LACK OF TAPHONOMIC BIAS IN THE RECORD OF DRILLING PREDATION FOR PLEISTOCENE BIVALVES FROM NORTH CAROLINA AND THE GASTROPOD CREPIDULA FROM BEACH ASSEMBLAGES ALONG THE U.S. EAST COAST
We tested for taphonomic bias against drilled shells for six bivalve genera from the North Carolina Pleistocene and for the gastropod Crepidula from death assemblages on beaches from Maine to Florida. If bias exists against drilled shells, they should not survive to accumulate taphonomic damage. To test for bias, we compared taphonomic condition of drilled and undrilled shells. DF was not significantly correlated with shell condition (indicated by breakage and bioerosion) among Waccamaw Fm Anadara, Arcinella, Chama, Glycymeris, Lirophora, and Plicatula, supporting lack of bias. In a more detailed analysis of Waccamaw Glycymeris, each specimen was given a taphonomic grade (TG) of 1 (pristine) to 4 (poor preservation) and grades compared for drilled and undrilled shells. DF did not vary significantly in pairwise χ2 comparison of TG, except that DF for grade 2 was greater than for grade 3. Average TG was slightly greater for undrilled (2.49) than drilled (2.28) shells; the difference is significant (Mann Whitney U test).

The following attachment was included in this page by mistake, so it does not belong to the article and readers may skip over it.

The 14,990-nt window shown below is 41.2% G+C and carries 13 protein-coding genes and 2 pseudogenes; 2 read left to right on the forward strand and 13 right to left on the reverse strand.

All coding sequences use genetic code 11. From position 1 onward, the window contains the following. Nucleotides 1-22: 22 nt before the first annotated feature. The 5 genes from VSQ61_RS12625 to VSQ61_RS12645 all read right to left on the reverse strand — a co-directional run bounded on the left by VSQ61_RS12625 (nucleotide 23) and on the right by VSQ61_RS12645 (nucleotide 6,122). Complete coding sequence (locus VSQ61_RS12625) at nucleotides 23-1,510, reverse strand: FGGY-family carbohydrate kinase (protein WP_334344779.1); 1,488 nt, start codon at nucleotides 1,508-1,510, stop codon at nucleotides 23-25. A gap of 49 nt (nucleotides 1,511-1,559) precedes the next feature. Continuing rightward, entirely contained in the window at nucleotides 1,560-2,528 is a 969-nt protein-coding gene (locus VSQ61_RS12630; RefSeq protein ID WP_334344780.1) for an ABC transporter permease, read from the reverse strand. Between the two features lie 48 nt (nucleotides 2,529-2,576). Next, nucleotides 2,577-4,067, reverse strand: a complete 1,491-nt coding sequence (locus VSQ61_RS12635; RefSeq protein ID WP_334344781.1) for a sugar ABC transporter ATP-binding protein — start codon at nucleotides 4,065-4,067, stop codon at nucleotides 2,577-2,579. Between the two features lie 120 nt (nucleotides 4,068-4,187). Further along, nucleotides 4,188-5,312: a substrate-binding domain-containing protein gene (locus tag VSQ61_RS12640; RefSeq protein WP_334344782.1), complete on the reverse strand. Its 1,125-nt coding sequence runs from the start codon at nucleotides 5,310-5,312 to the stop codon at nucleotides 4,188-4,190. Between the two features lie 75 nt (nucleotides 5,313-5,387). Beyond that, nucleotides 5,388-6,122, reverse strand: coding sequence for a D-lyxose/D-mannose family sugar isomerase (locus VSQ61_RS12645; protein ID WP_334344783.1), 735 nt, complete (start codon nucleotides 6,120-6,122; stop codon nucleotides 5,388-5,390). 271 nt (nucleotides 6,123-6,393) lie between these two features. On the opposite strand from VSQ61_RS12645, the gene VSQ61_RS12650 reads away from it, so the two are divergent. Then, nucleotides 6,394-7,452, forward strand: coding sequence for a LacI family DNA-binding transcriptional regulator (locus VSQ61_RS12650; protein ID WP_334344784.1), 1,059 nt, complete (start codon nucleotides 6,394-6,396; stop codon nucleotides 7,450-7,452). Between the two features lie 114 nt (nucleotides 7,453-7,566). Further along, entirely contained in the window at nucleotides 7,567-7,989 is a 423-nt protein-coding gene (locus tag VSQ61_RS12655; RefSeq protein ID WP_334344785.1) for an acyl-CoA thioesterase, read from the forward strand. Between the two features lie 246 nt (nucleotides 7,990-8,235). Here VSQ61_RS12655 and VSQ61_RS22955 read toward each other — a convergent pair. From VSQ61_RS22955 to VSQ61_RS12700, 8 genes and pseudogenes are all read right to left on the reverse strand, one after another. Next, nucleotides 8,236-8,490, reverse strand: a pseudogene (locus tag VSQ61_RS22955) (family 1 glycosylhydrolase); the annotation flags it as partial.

Average TG for Crepidula was also greater for undrilled than drilled shells (2.01 vs 1.89) but the difference was not significant, nor did DF differ among TG in pairwise comparisons. Within a latitudinal context, neither DF nor the incidence of failed drilling was correlated with average TG across 24 localities. However, TG was related to Crepidula size and thickness: shells with higher TG tended to be larger and thicker. Although Crepidula at higher latitudes tended to be larger and relatively thinner, based on rank correlations of locality averages with latitude, no significant latitudinal trend in TG occurred. Results suggest taphonomic bias is not a significant contributor to latitudinal patterns in drilling.